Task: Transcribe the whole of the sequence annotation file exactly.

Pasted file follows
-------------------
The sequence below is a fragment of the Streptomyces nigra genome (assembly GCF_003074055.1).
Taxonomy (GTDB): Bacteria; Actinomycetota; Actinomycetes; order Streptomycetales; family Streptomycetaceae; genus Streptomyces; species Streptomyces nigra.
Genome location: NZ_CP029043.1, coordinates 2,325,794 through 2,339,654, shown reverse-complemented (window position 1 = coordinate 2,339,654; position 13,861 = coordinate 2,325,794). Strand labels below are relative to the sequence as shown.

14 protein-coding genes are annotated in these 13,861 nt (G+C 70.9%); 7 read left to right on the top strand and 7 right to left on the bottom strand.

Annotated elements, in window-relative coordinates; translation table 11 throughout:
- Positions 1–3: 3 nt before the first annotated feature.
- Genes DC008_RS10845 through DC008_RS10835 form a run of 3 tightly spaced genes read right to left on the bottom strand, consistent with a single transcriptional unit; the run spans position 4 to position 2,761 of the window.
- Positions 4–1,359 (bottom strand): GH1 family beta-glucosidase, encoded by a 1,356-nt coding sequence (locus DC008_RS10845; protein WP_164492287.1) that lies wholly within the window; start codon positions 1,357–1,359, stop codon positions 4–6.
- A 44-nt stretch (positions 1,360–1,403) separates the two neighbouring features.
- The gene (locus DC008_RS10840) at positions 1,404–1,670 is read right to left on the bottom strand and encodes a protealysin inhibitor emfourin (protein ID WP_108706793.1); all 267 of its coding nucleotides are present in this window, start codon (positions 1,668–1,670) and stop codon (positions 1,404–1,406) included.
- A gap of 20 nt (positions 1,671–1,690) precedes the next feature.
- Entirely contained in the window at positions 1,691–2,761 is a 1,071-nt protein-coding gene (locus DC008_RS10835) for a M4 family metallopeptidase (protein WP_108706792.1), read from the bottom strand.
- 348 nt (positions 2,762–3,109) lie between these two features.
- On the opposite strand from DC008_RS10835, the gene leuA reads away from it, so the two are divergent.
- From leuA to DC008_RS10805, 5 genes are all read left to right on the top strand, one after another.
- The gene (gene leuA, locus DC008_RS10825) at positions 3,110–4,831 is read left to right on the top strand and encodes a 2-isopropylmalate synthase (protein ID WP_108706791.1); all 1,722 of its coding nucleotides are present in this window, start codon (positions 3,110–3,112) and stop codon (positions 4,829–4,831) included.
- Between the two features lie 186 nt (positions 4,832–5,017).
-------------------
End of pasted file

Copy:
The sequence below is a fragment of the Streptomyces nigra genome (assembly GCF_003074055.1).
Taxonomy (GTDB): Bacteria; Actinomycetota; Actinomycetes; order Streptomycetales; family Streptomycetaceae; genus Streptomyces; species Streptomyces nigra.
Genome location: NZ_CP029043.1, coordinates 2,325,794 through 2,339,654, shown reverse-complemented (window position 1 = coordinate 2,339,654; position 13,861 = coordinate 2,325,794). Strand labels below are relative to the sequence as shown.

14 protein-coding genes are annotated in these 13,861 nt (G+C 70.9%); 7 read left to right on the top strand and 7 right to left on the bottom strand.

Annotated elements, in window-relative coordinates; translation table 11 throughout:
- Positions 1–3: 3 nt before the first annotated feature.
- Genes DC008_RS10845 through DC008_RS10835 form a run of 3 tightly spaced genes read right to left on the bottom strand, consistent with a single transcriptional unit; the run spans position 4 to position 2,761 of the window.
- Positions 4–1,359 (bottom strand): GH1 family beta-glucosidase, encoded by a 1,356-nt coding sequence (locus DC008_RS10845; protein WP_164492287.1) that lies wholly within the window; start codon positions 1,357–1,359, stop codon positions 4–6.
- A 44-nt stretch (positions 1,360–1,403) separates the two neighbouring features.
- The gene (locus DC008_RS10840) at positions 1,404–1,670 is read right to left on the bottom strand and encodes a protealysin inhibitor emfourin (protein ID WP_108706793.1); all 267 of its coding nucleotides are present in this window, start codon (positions 1,668–1,670) and stop codon (positions 1,404–1,406) included.
- A gap of 20 nt (positions 1,671–1,690) precedes the next feature.
- Entirely contained in the window at positions 1,691–2,761 is a 1,071-nt protein-coding gene (locus DC008_RS10835) for a M4 family metallopeptidase (protein WP_108706792.1), read from the bottom strand.
- 348 nt (positions 2,762–3,109) lie between these two features.
- On the opposite strand from DC008_RS10835, the gene leuA reads away from it, so the two are divergent.
- From leuA to DC008_RS10805, 5 genes are all read left to right on the top strand, one after another.
- The gene (gene leuA, locus DC008_RS10825) at positions 3,110–4,831 is read left to right on the top strand and encodes a 2-isopropylmalate synthase (protein ID WP_108706791.1); all 1,722 of its coding nucleotides are present in this window, start codon (positions 3,110–3,112) and stop codon (positions 4,829–4,831) included.
- Between the two features lie 186 nt (positions 4,832–5,017).